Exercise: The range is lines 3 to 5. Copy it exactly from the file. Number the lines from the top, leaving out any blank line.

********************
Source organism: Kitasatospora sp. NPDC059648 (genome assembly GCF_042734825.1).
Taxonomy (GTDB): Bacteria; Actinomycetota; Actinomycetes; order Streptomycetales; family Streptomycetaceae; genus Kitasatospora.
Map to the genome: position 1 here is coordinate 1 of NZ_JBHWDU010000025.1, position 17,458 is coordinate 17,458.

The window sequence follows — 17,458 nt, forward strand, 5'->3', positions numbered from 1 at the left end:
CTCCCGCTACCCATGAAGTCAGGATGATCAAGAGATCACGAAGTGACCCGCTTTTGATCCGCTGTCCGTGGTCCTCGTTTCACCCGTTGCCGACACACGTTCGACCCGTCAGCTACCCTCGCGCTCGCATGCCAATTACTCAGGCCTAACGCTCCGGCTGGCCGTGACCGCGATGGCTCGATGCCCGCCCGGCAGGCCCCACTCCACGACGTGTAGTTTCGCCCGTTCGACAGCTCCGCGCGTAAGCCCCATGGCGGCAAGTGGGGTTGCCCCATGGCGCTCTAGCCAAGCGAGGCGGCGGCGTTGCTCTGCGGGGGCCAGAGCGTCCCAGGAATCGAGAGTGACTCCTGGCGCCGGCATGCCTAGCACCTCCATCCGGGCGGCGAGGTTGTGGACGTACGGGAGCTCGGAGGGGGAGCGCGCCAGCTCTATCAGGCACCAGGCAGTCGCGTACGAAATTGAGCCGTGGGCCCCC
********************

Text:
Map to the genome: position 1 here is coordinate 1 of NZ_JBHWDU010000025.1, position 17,458 is coordinate 17,458.

The window sequence follows — 17,458 nt, forward strand, 5'->3', positions numbered from 1 at the left end:
CTCCCGCTACCCATGAAGTCAGGATGATCAAGAGATCACGAAGTGACCCGCTTTTGATCCGCTGTCCGTGGTCCTCGTTTCACCCGTTGCCGACACACGTTCGACCCGTCAGCTACCCTCGCGCTCGCATGCCAATTACTCAGGCCTAACGCTCCGGCTGGCCGTGACCGCGATGGCTCGATGCCCGCCCGGCAGGCCCCACTCCACGACGTGTAGTTTCGCCCGTTCGACAGCTCCGCGCGTAAGCCCCATGGCGGCAAGTGGGGTTGCCCCATGGCGCTCTAGCCAAGCGAGGCGGCGGCGTTGCTCTGCGGGGGCCAGAGCGTCCCAGGAATCGAGAGTGACTCCTGGCGCCGGCATGCCTAGCACCTCCATCCGGGCGGCGAGGTTGTGGACGTACGGGAGCTCGGAGGGGGAGCGCGCCAGCTCTATCAGGCACCAGGCAGTCGCGTACGAAATTGAGCCGTGGGCCCCC